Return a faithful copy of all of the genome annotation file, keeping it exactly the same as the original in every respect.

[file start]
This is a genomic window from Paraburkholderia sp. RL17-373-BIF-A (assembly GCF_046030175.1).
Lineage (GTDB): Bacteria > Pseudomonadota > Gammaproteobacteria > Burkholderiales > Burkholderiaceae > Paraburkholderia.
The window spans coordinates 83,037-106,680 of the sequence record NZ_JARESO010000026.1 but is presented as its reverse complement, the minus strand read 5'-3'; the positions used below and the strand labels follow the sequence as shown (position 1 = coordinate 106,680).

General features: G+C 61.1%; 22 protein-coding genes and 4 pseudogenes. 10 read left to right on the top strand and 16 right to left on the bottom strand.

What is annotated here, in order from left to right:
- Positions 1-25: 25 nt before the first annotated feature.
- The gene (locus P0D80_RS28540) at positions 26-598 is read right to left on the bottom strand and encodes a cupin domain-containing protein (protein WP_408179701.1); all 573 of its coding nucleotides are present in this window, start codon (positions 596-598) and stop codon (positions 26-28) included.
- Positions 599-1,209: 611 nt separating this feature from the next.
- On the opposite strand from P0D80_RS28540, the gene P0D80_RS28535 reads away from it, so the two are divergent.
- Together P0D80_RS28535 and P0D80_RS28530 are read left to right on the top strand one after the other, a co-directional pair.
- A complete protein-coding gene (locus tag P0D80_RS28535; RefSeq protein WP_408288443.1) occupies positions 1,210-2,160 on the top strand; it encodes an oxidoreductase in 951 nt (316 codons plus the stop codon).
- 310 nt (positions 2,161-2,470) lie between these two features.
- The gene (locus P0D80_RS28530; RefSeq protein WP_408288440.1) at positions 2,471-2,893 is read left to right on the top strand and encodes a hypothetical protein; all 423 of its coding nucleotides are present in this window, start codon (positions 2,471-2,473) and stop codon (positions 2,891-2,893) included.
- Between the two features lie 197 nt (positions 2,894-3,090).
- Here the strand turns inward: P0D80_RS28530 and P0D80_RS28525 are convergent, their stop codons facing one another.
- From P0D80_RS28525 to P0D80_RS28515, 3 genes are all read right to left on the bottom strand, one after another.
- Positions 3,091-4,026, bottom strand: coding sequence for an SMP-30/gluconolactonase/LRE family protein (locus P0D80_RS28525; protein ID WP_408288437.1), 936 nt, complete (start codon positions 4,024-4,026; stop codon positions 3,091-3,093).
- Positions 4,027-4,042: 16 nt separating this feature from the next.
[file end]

This is a genomic window from Paraburkholderia sp. RL17-373-BIF-A (assembly GCF_046030175.1).
Lineage (GTDB): Bacteria > Pseudomonadota > Gammaproteobacteria > Burkholderiales > Burkholderiaceae > Paraburkholderia.
The window spans coordinates 83,037-106,680 of the sequence record NZ_JARESO010000026.1 but is presented as its reverse complement, the minus strand read 5'-3'; the positions used below and the strand labels follow the sequence as shown (position 1 = coordinate 106,680).

General features: G+C 61.1%; 22 protein-coding genes and 4 pseudogenes. 10 read left to right on the top strand and 16 right to left on the bottom strand.

What is annotated here, in order from left to right:
- Positions 1-25: 25 nt before the first annotated feature.
- The gene (locus P0D80_RS28540) at positions 26-598 is read right to left on the bottom strand and encodes a cupin domain-containing protein (protein WP_408179701.1); all 573 of its coding nucleotides are present in this window, start codon (positions 596-598) and stop codon (positions 26-28) included.
- Positions 599-1,209: 611 nt separating this feature from the next.
- On the opposite strand from P0D80_RS28540, the gene P0D80_RS28535 reads away from it, so the two are divergent.
- Together P0D80_RS28535 and P0D80_RS28530 are read left to right on the top strand one after the other, a co-directional pair.
- A complete protein-coding gene (locus tag P0D80_RS28535; RefSeq protein WP_408288443.1) occupies positions 1,210-2,160 on the top strand; it encodes an oxidoreductase in 951 nt (316 codons plus the stop codon).
- 310 nt (positions 2,161-2,470) lie between these two features.
- The gene (locus P0D80_RS28530; RefSeq protein WP_408288440.1) at positions 2,471-2,893 is read left to right on the top strand and encodes a hypothetical protein; all 423 of its coding nucleotides are present in this window, start codon (positions 2,471-2,473) and stop codon (positions 2,891-2,893) included.
- Between the two features lie 197 nt (positions 2,894-3,090).
- Here the strand turns inward: P0D80_RS28530 and P0D80_RS28525 are convergent, their stop codons facing one another.
- From P0D80_RS28525 to P0D80_RS28515, 3 genes are all read right to left on the bottom strand, one after another.
- Positions 3,091-4,026, bottom strand: coding sequence for an SMP-30/gluconolactonase/LRE family protein (locus P0D80_RS28525; protein ID WP_408288437.1), 936 nt, complete (start codon positions 4,024-4,026; stop codon positions 3,091-3,093).
- Positions 4,027-4,042: 16 nt separating this feature from the next.